Cerebral microhemorrhage in middle-aged and elderly people is 7%
- Vitamin D supplementation may help strengthen Long-COVID recovery
- What bacteria and viruses can cause cancers?
- The world first TIL cell therapy targeting advanced melanoma is coming soon
- The Pros and Cons of Radiotherapy Affecting Antitumor Immunity
- Oral probiotics can enhance the effects of immunotherapy
- Genetic study reveals why one Scottish woman can’t feel pain and her wounds heal faster
Neurology: The detection rate of cerebral microhemorrhage in middle-aged and elderly people is 7%
- Hmpv is raging across the United States and the death rate is as high as 43%!
- COVID “Arcturus” XBB.1.16: The first death in U.S.
- The first DMD gene therapy SRP-9001 may cost 4 million US dollars
- First human trial of HIV gene therapy: A one-time cure will be achieved if successful!
- How long can the patient live after heart stent surgery?
Neurology: The detection rate of cerebral microhemorrhage in middle-aged and elderly people is 7%.
Cerebral microbleeds (CMBs) are small (<10mm), low signal, oval or circular imaging findings found on T2*-weighted GRE or sensitivity-weighted imaging (SWI).
Pathologically, it mainly corresponds to the deposits rich in hemosiderin near the arterioles, which is considered to be the bleeding under the microscope reported in the past.
They are increasingly recognized that it has common pathophysiological process with one of a series of imaging features related to small vessel disease (SVD) and small vessel arterial diseases related to ischemic lacunar stroke and cerebral hemorrhage.
Pathology suggests that CMBs in the lobe correspond to cerebral amyloid angiopathy (CAA), while deep CMBs may indicate arteriolar sclerosis.
Many studies have analyzed the risk factors of CMBs. They believe that CMBs are related to a series of risk factors such as age, hypertension, obesity and diabetes. The use of drugs such as clopidogrel or anticoagulants has also been shown to be associated with a higher prevalence of CMB.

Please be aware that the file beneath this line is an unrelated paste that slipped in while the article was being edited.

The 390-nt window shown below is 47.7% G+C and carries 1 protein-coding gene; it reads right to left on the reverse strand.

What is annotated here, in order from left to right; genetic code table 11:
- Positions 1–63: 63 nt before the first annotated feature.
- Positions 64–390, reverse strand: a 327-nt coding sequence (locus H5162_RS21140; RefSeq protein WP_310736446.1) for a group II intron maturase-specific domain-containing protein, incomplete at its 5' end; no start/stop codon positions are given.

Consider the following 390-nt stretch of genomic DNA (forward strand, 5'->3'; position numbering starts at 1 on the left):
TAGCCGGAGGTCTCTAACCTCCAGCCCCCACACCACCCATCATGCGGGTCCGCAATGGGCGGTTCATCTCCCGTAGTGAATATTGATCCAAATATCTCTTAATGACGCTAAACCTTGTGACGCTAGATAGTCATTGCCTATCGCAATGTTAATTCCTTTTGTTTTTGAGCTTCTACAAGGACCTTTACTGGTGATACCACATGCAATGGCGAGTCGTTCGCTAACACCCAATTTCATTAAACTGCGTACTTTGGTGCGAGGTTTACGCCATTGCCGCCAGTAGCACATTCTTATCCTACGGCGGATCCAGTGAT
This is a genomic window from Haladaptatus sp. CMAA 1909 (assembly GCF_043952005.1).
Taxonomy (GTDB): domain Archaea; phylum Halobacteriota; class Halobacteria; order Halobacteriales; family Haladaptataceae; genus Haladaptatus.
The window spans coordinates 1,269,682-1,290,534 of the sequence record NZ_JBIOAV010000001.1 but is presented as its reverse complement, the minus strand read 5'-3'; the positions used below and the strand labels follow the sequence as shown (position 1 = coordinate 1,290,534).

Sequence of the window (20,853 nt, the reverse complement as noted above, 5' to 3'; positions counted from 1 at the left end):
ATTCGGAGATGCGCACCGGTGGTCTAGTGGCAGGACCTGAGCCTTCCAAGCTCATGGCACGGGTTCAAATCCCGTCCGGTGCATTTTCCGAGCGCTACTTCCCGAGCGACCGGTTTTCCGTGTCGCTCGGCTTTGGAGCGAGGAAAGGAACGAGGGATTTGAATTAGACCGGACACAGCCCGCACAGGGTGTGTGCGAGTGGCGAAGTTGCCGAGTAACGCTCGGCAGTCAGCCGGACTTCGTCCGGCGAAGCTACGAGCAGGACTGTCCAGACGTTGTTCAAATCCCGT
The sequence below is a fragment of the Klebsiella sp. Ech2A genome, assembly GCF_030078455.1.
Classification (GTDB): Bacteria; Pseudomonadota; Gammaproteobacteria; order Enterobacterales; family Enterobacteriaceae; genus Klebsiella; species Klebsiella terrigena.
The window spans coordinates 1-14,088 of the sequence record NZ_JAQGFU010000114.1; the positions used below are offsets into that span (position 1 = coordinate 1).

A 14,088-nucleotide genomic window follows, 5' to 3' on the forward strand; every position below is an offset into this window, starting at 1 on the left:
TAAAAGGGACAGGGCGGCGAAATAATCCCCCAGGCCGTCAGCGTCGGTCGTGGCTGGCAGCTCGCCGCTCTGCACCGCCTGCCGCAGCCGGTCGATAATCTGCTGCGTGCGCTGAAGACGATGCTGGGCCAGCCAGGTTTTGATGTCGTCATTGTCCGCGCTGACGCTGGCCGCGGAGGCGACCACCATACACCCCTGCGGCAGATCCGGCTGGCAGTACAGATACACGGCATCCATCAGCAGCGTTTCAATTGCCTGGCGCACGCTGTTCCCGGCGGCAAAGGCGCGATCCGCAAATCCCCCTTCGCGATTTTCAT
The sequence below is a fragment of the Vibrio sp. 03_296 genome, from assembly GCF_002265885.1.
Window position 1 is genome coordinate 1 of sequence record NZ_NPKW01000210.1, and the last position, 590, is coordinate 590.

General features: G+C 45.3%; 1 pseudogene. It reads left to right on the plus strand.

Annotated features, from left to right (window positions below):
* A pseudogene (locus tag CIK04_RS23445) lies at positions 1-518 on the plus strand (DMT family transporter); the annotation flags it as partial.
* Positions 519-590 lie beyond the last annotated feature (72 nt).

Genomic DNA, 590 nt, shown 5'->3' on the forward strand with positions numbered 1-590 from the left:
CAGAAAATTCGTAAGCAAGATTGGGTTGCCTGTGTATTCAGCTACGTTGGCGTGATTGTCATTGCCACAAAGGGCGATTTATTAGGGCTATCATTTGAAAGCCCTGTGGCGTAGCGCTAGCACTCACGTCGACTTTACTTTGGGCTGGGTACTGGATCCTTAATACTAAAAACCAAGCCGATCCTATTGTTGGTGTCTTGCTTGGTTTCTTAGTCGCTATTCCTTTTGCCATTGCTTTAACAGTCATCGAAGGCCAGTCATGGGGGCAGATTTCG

However, whether these risk factors are equally important for CMBs in different locations, and whether there are differences in the relationship between them and the lobes, deep, and subtentorial CMBs, these questions still exist.
The sensitivity of MRI to CMBs is a complex issue, depending on many factors, including the scanner field strength, acquisition sequence, and whether to use gradient echo or more sensitive sensitivity weighting sequence (SWI), etc. Many studies have adopted multiple Different scanners.
In October 2021, Dongwei Lu from the University of Cambridge, UK, and others announced their research results on Neurology. They used data from the UK Biobank to determine the relationship between the risk factors and CMBs of more than 8,000 healthy middle-aged and elderly people. The relationship was studied.
The MRI scans of the 8159 participants in the UK Biobank study were suitable for CMB analysis. Obtain brain SWI imaging data on two identical 3.0T scanners.
The average age at the time of the scan was 62.1±7.4 years. One or more clear CMBs were detected in 572 (7.0%) participants. Among CMBs patients, 439 cases (76.7%) were lobar CMBs, 103 cases (18.0%) were deep CMBs, and 83 cases (14.5%) were subtentorial CMBs.
Age is an independent risk factor for CMBs in all regions. APOE4 is positively correlated with males and lobar CMBs, while higher body mass index is negatively correlated with lobar CMBs. Hypertension, smoking and drinking are related to deep CMBs, but not related to lobar CMBs. Only age is related to CMBs under the curtain. After controlling the volume of white matter hyperintensity lesions (as a marker of the severity of small vessel disease), the correlation did not change.
In the end, the author believes that in this large-scale population study, the prevalence of CMB detected by a low-sensitivity and high-specificity detection system was 7%. The risk factors of lobes and deep CMBs are different, suggesting that there are different pathophysiological processes.
Neurology. 2021 Aug 18; 10.1212/WNL.0000000000012673. doi: 10.1212/WNL.0000000000012673. Online ahead of print.
cerebral microhemorrhage in middle-aged and elderly people is 7%
(source:internet, reference only)
Disclaimer of medicaltrend.org